I don’t know who invented the “if statement”, but whoever it was is the patron saint of compooter things. It’s a stroke of genius, you give the program a condition (like if the left key is pressed) and then the computer stares at it, and it keeps giving off zero, zero, zero, zero, and once it lights up and turns into a one, it executes whatever code you put in the if-statement (go left). It gets really cool once you have a string of them together. If the up key is pressed, and if the player is on the ground, increase vertical speed, if vertical speed is greater than zero, play jumping animation, if player is off the ground, set gravity variable, if player is on the ground, set gravity to zero, if vertical speed is zero, play stationary animation. There’s a really beautiful synergy to it, when all the different parts of the code come together and run smoothly. You get the hang of threading these things together really quickly and it’s very rewarding.

For science!
For science!

3. Your personality is inevitably going to come across.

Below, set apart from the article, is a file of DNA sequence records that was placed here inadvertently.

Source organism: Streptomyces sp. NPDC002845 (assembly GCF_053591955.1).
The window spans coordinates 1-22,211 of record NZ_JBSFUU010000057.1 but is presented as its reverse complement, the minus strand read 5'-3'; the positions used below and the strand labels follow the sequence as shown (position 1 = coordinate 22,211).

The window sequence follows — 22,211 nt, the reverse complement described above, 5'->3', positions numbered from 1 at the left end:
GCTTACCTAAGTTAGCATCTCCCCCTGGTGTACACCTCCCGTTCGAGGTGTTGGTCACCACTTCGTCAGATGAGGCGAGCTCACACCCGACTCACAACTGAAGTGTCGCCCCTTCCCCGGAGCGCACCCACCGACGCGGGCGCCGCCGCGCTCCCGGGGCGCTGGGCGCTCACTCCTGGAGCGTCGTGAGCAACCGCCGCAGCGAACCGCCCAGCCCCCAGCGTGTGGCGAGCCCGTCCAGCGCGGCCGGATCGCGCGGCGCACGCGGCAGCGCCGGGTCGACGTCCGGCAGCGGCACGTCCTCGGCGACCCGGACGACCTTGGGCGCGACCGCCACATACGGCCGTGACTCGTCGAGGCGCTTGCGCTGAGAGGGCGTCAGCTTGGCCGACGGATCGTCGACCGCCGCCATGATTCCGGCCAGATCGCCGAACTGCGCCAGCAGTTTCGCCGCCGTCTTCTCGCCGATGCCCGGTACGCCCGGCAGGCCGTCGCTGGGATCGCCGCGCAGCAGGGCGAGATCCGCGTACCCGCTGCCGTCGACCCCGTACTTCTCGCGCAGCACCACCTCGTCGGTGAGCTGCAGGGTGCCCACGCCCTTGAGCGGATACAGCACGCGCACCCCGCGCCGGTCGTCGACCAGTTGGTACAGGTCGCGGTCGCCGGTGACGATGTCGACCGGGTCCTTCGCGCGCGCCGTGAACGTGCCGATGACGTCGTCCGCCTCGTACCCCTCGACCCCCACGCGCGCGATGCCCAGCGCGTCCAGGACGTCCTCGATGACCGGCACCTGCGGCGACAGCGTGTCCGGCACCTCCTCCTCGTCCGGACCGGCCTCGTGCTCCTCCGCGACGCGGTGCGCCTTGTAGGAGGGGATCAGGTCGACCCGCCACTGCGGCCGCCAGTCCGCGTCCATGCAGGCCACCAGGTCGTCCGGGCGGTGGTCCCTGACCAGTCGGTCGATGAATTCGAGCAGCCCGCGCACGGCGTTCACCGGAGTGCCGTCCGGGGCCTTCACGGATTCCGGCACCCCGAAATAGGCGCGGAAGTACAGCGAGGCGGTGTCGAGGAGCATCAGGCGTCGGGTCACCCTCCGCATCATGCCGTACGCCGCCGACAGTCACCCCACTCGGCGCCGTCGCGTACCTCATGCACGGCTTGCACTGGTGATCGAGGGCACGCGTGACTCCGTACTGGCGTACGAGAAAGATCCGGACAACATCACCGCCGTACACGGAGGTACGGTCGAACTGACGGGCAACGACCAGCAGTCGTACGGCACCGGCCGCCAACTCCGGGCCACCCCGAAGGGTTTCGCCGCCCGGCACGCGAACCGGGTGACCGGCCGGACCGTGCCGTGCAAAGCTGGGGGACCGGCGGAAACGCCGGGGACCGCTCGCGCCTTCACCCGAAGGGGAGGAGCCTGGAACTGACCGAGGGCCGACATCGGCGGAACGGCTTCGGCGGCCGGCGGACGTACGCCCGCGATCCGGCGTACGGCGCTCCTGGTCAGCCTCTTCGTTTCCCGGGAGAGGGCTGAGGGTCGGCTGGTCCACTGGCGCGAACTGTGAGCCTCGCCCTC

I always thought that the real magic in game design came from the idea men, the storyboarders, the artists, the musicians. I thought the actual programming was a monotonous, mechanical process that was simply necessary to glue all the other bits together. Boy was I wrong. It’s really a lot like making music. You have a sort of rough idea of how you want the game to play but in the end you’re just pumping in figures and variables, play-testing, and seeing what feels good. You’re not going to program the perfect jump in one go, you’ve got to play around with it until it feels right. I found that it’s really the accidents that make for the best game experiences, it’s all about recognizing what works. A lot like how most of the major developments in electronic music have been people making mistakes, but realising that it sounds good, so they stick with it. It’s a lot more of an artform than I gave it credit for.Space Invaders